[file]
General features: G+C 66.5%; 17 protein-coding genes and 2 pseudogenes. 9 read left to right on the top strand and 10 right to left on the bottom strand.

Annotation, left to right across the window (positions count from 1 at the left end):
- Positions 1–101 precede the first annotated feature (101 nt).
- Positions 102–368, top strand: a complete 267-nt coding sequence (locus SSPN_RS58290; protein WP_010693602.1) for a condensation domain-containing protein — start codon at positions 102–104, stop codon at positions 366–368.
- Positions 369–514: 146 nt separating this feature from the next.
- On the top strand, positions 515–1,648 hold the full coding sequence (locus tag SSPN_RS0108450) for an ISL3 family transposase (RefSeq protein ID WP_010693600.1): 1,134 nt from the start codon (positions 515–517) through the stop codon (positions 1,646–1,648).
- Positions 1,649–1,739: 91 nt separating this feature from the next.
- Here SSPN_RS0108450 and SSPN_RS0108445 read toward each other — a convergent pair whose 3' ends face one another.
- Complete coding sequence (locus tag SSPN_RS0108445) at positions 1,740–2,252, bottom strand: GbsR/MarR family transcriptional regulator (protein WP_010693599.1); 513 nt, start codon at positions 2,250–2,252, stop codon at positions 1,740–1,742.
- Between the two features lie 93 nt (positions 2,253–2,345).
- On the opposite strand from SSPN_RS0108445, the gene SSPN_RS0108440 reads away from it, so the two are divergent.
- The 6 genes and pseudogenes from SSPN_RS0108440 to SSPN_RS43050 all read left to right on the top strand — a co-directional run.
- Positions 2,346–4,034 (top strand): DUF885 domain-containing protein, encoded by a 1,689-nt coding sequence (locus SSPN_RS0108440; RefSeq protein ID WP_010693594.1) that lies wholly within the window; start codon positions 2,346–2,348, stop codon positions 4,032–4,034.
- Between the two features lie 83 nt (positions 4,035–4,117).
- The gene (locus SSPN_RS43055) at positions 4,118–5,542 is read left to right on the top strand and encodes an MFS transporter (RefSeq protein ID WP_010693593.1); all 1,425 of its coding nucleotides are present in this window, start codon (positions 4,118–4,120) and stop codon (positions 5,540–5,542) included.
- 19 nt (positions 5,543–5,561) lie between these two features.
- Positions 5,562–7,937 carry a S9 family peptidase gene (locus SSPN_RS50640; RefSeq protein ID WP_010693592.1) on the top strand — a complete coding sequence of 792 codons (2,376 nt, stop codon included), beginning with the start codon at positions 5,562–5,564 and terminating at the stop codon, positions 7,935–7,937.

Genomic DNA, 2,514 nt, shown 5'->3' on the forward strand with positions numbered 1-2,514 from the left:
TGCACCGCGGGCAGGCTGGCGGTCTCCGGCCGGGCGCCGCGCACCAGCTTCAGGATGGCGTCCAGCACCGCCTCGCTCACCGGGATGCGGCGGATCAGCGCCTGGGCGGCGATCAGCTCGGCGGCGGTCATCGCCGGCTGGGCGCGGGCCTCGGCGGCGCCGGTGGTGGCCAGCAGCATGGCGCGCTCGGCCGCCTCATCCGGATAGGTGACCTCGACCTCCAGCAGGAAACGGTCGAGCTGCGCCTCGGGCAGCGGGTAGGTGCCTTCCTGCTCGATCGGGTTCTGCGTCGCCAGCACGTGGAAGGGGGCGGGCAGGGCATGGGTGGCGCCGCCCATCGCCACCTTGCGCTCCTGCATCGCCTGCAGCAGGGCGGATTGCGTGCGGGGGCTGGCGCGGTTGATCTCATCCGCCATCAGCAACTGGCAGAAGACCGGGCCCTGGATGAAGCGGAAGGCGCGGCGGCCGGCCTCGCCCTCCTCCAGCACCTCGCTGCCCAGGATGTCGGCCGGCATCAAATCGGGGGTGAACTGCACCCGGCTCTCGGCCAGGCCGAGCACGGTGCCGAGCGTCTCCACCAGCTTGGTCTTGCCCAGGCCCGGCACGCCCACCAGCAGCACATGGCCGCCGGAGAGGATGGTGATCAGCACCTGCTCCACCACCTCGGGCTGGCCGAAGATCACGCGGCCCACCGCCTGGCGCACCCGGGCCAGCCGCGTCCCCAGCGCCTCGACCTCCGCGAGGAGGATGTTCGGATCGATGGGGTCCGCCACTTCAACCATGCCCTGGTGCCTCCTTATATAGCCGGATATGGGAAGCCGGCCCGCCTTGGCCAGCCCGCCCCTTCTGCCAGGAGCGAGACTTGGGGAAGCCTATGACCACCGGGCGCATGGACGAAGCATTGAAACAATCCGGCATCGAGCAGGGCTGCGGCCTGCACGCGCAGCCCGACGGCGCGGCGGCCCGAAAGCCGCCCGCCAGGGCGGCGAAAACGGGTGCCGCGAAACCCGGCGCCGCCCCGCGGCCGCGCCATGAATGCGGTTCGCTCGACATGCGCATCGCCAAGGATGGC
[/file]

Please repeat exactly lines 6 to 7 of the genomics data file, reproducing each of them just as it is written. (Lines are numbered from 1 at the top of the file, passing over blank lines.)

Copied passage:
- On the top strand, positions 515–1,648 hold the full coding sequence (locus tag SSPN_RS0108450) for an ISL3 family transposase (RefSeq protein ID WP_010693600.1): 1,134 nt from the start codon (positions 515–517) through the stop codon (positions 1,646–1,648).
- Positions 1,649–1,739: 91 nt separating this feature from the next.